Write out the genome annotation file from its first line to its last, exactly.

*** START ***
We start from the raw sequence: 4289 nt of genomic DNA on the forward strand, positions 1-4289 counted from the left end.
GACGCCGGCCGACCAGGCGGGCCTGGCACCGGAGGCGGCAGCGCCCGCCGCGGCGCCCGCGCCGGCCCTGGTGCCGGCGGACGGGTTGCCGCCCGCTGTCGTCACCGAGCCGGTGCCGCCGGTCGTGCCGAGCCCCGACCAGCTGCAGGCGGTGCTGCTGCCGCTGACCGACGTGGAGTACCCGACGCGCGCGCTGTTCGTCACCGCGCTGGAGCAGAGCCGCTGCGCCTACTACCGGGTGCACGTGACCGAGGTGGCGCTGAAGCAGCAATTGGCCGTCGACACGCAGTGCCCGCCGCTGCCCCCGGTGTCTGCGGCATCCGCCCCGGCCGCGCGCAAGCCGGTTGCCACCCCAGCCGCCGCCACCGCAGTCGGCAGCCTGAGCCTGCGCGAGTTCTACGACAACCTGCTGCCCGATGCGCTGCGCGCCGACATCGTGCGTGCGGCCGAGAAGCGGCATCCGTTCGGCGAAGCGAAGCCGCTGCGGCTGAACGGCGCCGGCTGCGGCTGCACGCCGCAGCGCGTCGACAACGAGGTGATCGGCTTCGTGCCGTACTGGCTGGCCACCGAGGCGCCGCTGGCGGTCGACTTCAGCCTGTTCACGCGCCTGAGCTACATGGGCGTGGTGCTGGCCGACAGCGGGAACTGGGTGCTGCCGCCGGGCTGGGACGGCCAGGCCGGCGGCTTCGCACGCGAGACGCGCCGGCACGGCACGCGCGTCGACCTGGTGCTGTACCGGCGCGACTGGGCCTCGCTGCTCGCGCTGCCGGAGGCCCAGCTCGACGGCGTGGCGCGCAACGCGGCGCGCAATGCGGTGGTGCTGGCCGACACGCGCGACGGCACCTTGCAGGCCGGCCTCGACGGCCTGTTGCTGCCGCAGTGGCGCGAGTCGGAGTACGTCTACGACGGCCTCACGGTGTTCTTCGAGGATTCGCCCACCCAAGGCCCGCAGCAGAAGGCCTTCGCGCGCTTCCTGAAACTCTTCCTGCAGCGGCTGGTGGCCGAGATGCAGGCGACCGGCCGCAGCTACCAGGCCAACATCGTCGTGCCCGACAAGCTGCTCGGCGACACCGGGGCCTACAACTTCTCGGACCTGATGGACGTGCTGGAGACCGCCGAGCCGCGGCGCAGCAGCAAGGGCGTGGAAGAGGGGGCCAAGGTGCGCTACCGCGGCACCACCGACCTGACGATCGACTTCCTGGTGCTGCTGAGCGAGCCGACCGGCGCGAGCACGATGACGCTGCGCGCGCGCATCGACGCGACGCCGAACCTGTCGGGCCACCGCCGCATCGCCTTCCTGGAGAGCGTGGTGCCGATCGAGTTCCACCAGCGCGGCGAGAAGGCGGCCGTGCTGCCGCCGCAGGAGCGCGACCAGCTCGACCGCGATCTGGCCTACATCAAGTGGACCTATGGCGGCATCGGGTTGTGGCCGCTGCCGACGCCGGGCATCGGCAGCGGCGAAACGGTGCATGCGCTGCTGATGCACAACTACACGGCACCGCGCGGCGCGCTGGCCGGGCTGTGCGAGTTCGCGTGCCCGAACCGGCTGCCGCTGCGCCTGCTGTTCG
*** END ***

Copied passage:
We start from the raw sequence: 4289 nt of genomic DNA on the forward strand, positions 1-4289 counted from the left end.
GACGCCGGCCGACCAGGCGGGCCTGGCACCGGAGGCGGCAGCGCCCGCCGCGGCGCCCGCGCCGGCCCTGGTGCCGGCGGACGGGTTGCCGCCCGCTGTCGTCACCGAGCCGGTGCCGCCGGTCGTGCCGAGCCCCGACCAGCTGCAGGCGGTGCTGCTGCCGCTGACCGACGTGGAGTACCCGACGCGCGCGCTGTTCGTCACCGCGCTGGAGCAGAGCCGCTGCGCCTACTACCGGGTGCACGTGACCGAGGTGGCGCTGAAGCAGCAATTGGCCGTCGACACGCAGTGCCCGCCGCTGCCCCCGGTGTCTGCGGCATCCGCCCCGGCCGCGCGCAAGCCGGTTGCCACCCCAGCCGCCGCCACCGCAGTCGGCAGCCTGAGCCTGCGCGAGTTCTACGACAACCTGCTGCCCGATGCGCTGCGCGCCGACATCGTGCGTGCGGCCGAGAAGCGGCATCCGTTCGGCGAAGCGAAGCCGCTGCGGCTGAACGGCGCCGGCTGCGGCTGCACGCCGCAGCGCGTCGACAACGAGGTGATCGGCTTCGTGCCGTACTGGCTGGCCACCGAGGCGCCGCTGGCGGTCGACTTCAGCCTGTTCACGCGCCTGAGCTACATGGGCGTGGTGCTGGCCGACAGCGGGAACTGGGTGCTGCCGCCGGGCTGGGACGGCCAGGCCGGCGGCTTCGCACGCGAGACGCGCCGGCACGGCACGCGCGTCGACCTGGTGCTGTACCGGCGCGACTGGGCCTCGCTGCTCGCGCTGCCGGAGGCCCAGCTCGACGGCGTGGCGCGCAACGCGGCGCGCAATGCGGTGGTGCTGGCCGACACGCGCGACGGCACCTTGCAGGCCGGCCTCGACGGCCTGTTGCTGCCGCAGTGGCGCGAGTCGGAGTACGTCTACGACGGCCTCACGGTGTTCTTCGAGGATTCGCCCACCCAAGGCCCGCAGCAGAAGGCCTTCGCGCGCTTCCTGAAACTCTTCCTGCAGCGGCTGGTGGCCGAGATGCAGGCGACCGGCCGCAGCTACCAGGCCAACATCGTCGTGCCCGACAAGCTGCTCGGCGACACCGGGGCCTACAACTTCTCGGACCTGATGGACGTGCTGGAGACCGCCGAGCCGCGGCGCAGCAGCAAGGGCGTGGAAGAGGGGGCCAAGGTGCGCTACCGCGGCACCACCGACCTGACGATCGACTTCCTGGTGCTGCTGAGCGAGCCGACCGGCGCGAGCACGATGACGCTGCGCGCGCGCATCGACGCGACGCCGAACCTGTCGGGCCACCGCCGCATCGCCTTCCTGGAGAGCGTGGTGCCGATCGAGTTCCACCAGCGCGGCGAGAAGGCGGCCGTGCTGCCGCCGCAGGAGCGCGACCAGCTCGACCGCGATCTGGCCTACATCAAGTGGACCTATGGCGGCATCGGGTTGTGGCCGCTGCCGACGCCGGGCATCGGCAGCGGCGAAACGGTGCATGCGCTGCTGATGCACAACTACACGGCACCGCGCGGCGCGCTGGCCGGGCTGTGCGAGTTCGCGTGCCCGAACCGGCTGCCGCTGCGCCTGCTGTTCG